August collage of Flickr postings
My August collage of all the shots I’ve uploaded to Flickr this month

So – on to September, and the approach of autumn.
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© 2021 Elisa Liddell

2020 August

Collage for August 2020
A collection of images posted on Flickr this August 2020

As August began (month 6 of COVID) it was becoming clear that the devolved governments across the UK were moving away from the ‘follow England’ pattern that had been established at the start of the pandemic. The UK (England) government had been mishandling the pandemic from the start, being slow to react and ignoring the evidence of what was happening elsewhere in the world.
Scotland had suffered badly both in the spread of COVID-19 in the community, and especially in recorded deaths. So as England moved to lift the lock-down and ‘get the economy moving again’ there was a more cautious approach here. We remained in lock-down longer, until the indicators were clear that the virus was under control. But as August began the decision was made to get children back to school. We start the academic year some weeks before England, so we would be the first to see how the ‘back to school’ experiment played out in real life! It was a pivotal moment for us all, and watched with some trepidation. We have a small Primary School in our village, and older students travel to Turriff daily, so our village was deeply involved!

As restrictions lifted we remained in our own protective ‘bubble’ that hadn’t changed since March – we were free to travel to our local beauty spots for exercise, bur we remained largely self-isolating. Nothing had changed to make us feel we were less at risk. It was still the elderly who were dying! As we have no children or grandchildren, and no family living locally, it was ‘lock-down life’ that remained our new ‘normal’. So we sat on the sidelines and watched events unfold! August set a new pattern for us, following the daily coronavirus updates. both with our First Minister and online too. It was hard work, and took quite a lump out of our time …. but we wanted to know what was going on.

Continuing our lives as close to ‘normal’ as we could, I continued with my watercolour experimentation and learning.
I was faced with my usual problem, I have PVS/ME and that means my life is a balancing act between what I want to do and what my meagre energy will permit me to do. Do too much and the consequences are brutal – weeks bedbound as my body tries to regain a balance. Long Covid is just the latest manifestation of what has been dubbed ME or ‘Yuppie Flu’.
So with a head full of ideas about what I wanted to do with my watercolour adventure I started moving beyond copying Cezanne. I wanted to paint every day, so I planned to do a small daily sketch. A study of something close to hand (I have rooms full of objects I use in my photography) it would sharpen my ‘looking’ skills as well as my drawing and painting skills. I also wanted to take some of Cezanne’s pencil sketches and paint them. So I began!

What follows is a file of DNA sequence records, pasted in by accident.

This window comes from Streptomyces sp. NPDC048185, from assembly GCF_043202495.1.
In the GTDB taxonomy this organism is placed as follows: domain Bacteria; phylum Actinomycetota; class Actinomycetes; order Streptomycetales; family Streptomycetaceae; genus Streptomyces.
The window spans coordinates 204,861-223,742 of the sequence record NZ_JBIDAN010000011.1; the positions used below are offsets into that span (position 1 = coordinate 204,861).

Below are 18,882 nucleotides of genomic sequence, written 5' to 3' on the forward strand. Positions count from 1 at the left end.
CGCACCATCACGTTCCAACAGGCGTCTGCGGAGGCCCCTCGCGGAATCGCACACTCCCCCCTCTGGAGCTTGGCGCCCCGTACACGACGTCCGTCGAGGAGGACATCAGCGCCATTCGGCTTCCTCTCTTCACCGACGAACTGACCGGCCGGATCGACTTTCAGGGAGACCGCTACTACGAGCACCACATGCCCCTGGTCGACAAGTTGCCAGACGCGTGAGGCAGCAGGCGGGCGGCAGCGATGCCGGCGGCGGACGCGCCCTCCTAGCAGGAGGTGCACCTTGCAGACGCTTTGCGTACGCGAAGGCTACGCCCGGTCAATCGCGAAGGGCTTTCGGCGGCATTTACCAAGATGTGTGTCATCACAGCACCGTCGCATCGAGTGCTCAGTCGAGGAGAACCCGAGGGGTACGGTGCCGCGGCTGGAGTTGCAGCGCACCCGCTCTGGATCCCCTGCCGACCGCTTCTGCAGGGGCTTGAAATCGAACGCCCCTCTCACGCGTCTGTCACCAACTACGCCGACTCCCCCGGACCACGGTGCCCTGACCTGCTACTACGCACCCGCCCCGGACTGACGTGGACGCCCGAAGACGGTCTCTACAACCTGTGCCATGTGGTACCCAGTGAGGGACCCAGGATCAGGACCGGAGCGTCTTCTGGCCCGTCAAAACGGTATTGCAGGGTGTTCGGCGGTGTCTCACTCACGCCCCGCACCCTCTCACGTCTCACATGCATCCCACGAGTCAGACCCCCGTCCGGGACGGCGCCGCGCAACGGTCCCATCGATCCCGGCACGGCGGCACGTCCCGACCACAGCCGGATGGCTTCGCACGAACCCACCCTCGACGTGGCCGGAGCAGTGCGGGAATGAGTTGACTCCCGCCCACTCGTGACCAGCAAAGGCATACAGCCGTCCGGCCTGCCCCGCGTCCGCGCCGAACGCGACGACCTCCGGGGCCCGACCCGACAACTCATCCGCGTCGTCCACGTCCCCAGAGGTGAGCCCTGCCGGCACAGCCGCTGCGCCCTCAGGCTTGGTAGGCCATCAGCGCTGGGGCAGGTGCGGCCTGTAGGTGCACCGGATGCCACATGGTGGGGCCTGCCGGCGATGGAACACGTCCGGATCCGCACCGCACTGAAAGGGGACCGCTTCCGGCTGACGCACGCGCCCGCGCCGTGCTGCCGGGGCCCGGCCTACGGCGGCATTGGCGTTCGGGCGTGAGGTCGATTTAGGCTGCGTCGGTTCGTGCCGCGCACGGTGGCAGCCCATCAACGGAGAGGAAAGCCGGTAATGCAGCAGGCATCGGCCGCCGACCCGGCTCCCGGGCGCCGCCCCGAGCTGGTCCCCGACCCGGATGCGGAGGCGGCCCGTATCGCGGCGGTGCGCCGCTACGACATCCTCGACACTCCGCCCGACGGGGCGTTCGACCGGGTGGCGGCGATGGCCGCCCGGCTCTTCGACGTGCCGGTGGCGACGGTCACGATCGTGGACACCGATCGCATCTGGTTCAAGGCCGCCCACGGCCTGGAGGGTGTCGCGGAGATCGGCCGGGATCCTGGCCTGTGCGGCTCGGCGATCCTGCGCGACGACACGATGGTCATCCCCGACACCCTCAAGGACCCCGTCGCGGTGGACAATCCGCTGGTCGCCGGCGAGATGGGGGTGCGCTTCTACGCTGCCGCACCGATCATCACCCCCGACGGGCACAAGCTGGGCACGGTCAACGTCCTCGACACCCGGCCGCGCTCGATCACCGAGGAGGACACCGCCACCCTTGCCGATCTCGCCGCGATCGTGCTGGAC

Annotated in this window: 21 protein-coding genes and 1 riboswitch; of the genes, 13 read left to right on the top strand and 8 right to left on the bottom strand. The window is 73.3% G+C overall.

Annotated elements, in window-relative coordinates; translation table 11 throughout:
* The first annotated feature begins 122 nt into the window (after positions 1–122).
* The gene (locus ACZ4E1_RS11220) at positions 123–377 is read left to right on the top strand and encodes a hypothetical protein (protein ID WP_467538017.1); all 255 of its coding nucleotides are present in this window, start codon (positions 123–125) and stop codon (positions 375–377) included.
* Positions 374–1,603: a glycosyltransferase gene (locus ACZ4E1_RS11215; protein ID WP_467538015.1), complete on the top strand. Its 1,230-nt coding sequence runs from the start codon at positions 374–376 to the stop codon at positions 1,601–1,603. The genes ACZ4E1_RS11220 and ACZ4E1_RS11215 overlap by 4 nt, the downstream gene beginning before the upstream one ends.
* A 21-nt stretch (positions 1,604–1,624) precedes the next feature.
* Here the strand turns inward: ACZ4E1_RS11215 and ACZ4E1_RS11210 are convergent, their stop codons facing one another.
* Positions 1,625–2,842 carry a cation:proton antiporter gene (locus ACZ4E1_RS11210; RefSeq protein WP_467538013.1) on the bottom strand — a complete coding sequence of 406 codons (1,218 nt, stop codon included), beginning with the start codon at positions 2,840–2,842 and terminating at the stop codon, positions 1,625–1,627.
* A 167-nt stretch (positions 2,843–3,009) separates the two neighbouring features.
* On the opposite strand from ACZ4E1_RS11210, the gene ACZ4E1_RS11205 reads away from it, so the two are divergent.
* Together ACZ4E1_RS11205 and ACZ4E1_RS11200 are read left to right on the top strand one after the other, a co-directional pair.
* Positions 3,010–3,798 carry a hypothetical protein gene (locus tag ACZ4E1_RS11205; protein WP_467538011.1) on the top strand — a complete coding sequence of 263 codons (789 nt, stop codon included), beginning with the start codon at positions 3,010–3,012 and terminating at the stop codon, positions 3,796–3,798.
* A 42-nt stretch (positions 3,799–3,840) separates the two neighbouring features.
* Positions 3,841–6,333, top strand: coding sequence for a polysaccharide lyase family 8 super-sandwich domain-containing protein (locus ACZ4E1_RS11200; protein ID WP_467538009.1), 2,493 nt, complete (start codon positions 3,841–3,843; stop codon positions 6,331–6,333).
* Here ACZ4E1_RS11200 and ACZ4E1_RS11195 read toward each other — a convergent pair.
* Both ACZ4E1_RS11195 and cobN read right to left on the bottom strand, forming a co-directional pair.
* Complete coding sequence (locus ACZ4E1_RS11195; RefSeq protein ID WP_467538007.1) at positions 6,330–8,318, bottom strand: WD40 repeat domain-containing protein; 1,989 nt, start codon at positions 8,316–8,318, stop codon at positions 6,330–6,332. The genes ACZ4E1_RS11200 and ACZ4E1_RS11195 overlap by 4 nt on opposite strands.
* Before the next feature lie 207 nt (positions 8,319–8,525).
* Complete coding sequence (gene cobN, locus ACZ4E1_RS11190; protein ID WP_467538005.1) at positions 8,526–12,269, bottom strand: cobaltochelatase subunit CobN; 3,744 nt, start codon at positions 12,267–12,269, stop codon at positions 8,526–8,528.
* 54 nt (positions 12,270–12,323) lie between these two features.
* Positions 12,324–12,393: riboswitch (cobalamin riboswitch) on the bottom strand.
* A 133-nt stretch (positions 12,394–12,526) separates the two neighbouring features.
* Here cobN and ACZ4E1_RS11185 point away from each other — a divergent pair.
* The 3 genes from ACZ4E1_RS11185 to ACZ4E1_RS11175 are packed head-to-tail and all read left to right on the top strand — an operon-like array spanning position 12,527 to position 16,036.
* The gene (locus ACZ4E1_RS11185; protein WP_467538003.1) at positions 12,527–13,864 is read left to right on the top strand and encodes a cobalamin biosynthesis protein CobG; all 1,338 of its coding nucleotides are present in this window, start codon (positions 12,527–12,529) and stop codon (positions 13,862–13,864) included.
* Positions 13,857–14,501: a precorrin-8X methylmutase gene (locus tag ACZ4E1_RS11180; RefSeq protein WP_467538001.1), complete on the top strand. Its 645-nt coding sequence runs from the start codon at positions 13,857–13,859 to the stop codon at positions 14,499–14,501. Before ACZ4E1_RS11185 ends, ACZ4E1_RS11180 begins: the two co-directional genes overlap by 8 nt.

sketch book pages
Daily sketch and Cezanne pencil sketch

If I was photographing snail shells, why not paint them too? And give Cezanne’s pencil sketch of a tree a more Scottish feel?
I so enjoyed it all, but found that my energy was exhausted very quickly when I was sitting at a table, painting. I began to remember why I had abandoned pastel painting in favour of photography. I could shoot in small bursts, and then lie down. Painting demanded I was sitting for a longer time, and using muscles in very precise ways.
Time to rethink.
So I had to take the painting much more slowly, and even reduce it to two or three times a week. Sad, but essential if I was to integrate painting into my life over the long term. So I found a way to make the most of the painting I could manage to do ….

Eggs blending photo and watercolour
Daily sketch eggshells and blend with photo

If I was photographing eggshells, then paint them as well. Then, when energy permitted I could make a blend of photo and watercolour … and get something new and creative using minimum energy!

landscape blending
Blending a Lensbaby photo and watercolour sketch

And a step further with the blending. A landscape that one day I might paint …. well…. I could combine it with a sketch and make a new artwork!
And finally my paint-filled month was rounded off with another idea. Again using trees from the local environment, but this time extracting them, and using their shapes to go in another direction. Using masking tape, and practising using wet washes, I began to create ‘ghostly’ trees.

tree into watercolou
Taking the bones of a tree and playing with it in watercolours

It might take weeks to explore an idea, but at least it was feeding my hunger to create, paint, and photograph! A world to explore that took me away from the world of the pandemic.

And finally, yes, we did manage to get out (with cameras) and enjoy more of the freedom to roam. I took my infrared camera with the most colourful ‘Goldie’ filter and shot the trees at Fvyie Castle loch.

infrared bench in blue
Infrared of bench in blue

Processing them into cool blues – and vibrant reds!

Goldie Infrared
Goldie filter infrared of trees at Fyvie loch

And so August ended with me feeling very tired, but very happy with the creative results. OK, it was baby steps, but the ideas were forming, and my first blundering steps were enough to encourage me to continue with my ideas!

on to September
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Flickr holds Elisa’s online Photo Gallery
© 2020 Elisa Liddell